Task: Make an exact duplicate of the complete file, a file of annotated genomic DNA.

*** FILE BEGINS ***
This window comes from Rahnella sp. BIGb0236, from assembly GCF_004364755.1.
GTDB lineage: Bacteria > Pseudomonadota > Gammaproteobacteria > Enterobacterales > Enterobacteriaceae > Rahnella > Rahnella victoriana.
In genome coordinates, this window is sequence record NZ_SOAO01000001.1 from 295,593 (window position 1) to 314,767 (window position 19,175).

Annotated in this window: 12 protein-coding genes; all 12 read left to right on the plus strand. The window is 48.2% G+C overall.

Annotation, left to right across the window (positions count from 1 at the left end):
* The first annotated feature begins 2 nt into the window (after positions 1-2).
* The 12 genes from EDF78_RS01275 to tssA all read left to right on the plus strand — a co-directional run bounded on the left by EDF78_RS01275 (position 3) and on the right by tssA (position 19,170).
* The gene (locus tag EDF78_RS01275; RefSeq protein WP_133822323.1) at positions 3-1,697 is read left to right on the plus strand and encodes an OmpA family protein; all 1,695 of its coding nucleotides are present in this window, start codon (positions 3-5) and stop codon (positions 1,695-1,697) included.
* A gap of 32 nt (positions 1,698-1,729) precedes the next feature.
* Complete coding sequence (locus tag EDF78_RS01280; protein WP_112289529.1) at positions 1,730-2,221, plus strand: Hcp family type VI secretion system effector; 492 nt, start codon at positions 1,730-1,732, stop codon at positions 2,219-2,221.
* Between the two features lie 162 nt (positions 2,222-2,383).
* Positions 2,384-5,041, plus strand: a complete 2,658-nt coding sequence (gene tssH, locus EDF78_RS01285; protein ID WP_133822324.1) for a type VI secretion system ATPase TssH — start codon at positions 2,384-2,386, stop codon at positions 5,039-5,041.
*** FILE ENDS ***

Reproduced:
This window comes from Rahnella sp. BIGb0236, from assembly GCF_004364755.1.
GTDB lineage: Bacteria > Pseudomonadota > Gammaproteobacteria > Enterobacterales > Enterobacteriaceae > Rahnella > Rahnella victoriana.
In genome coordinates, this window is sequence record NZ_SOAO01000001.1 from 295,593 (window position 1) to 314,767 (window position 19,175).

Annotated in this window: 12 protein-coding genes; all 12 read left to right on the plus strand. The window is 48.2% G+C overall.

Annotation, left to right across the window (positions count from 1 at the left end):
* The first annotated feature begins 2 nt into the window (after positions 1-2).
* The 12 genes from EDF78_RS01275 to tssA all read left to right on the plus strand — a co-directional run bounded on the left by EDF78_RS01275 (position 3) and on the right by tssA (position 19,170).
* The gene (locus tag EDF78_RS01275; RefSeq protein WP_133822323.1) at positions 3-1,697 is read left to right on the plus strand and encodes an OmpA family protein; all 1,695 of its coding nucleotides are present in this window, start codon (positions 3-5) and stop codon (positions 1,695-1,697) included.
* A gap of 32 nt (positions 1,698-1,729) precedes the next feature.
* Complete coding sequence (locus tag EDF78_RS01280; protein WP_112289529.1) at positions 1,730-2,221, plus strand: Hcp family type VI secretion system effector; 492 nt, start codon at positions 1,730-1,732, stop codon at positions 2,219-2,221.
* Between the two features lie 162 nt (positions 2,222-2,383).
* Positions 2,384-5,041, plus strand: a complete 2,658-nt coding sequence (gene tssH, locus EDF78_RS01285; protein ID WP_133822324.1) for a type VI secretion system ATPase TssH — start codon at positions 2,384-2,386, stop codon at positions 5,039-5,041.